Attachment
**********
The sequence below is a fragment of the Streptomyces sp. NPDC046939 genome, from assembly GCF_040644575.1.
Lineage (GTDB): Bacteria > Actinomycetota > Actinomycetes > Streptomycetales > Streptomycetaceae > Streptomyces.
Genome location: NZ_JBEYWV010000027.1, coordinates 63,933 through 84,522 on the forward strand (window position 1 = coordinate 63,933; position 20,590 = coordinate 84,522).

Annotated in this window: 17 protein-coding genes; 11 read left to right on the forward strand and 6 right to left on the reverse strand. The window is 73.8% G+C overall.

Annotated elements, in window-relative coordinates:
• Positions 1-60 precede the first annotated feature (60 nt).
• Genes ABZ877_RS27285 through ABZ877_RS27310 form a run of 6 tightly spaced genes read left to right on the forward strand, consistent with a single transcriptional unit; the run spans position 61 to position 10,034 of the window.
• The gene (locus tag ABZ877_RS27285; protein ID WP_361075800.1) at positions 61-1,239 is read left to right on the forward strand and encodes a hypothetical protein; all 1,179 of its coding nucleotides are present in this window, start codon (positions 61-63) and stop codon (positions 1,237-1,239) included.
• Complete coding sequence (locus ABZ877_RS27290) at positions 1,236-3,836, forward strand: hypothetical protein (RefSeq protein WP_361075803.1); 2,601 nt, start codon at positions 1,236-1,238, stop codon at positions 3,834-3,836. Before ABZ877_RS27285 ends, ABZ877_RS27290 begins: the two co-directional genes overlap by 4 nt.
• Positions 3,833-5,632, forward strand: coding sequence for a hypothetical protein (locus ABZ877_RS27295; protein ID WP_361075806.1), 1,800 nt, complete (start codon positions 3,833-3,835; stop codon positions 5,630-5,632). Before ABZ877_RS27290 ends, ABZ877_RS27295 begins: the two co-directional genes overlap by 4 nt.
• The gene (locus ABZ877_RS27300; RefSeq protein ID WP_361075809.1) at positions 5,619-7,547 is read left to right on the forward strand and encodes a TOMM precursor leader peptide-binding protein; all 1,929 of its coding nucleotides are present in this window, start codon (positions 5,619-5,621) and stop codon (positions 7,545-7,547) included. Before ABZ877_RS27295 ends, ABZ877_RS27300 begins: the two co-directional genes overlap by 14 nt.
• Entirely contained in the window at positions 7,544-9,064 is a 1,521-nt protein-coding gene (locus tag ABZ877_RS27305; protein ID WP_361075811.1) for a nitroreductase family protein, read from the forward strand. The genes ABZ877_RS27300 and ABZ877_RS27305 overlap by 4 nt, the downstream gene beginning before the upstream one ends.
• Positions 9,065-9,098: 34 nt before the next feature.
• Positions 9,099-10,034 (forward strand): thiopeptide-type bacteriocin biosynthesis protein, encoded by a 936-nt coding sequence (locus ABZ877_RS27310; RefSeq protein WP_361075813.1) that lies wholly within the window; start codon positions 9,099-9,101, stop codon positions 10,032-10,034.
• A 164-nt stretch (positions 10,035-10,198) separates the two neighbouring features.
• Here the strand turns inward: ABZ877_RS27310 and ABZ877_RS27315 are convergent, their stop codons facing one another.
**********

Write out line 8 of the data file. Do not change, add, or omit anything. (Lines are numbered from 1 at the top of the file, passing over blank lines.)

• The gene (locus tag ABZ877_RS27285; protein ID WP_361075800.1) at positions 61-1,239 is read left to right on the forward strand and encodes a hypothetical protein; all 1,179 of its coding nucleotides are present in this window, start codon (positions 61-63) and stop codon (positions 1,237-1,239) included.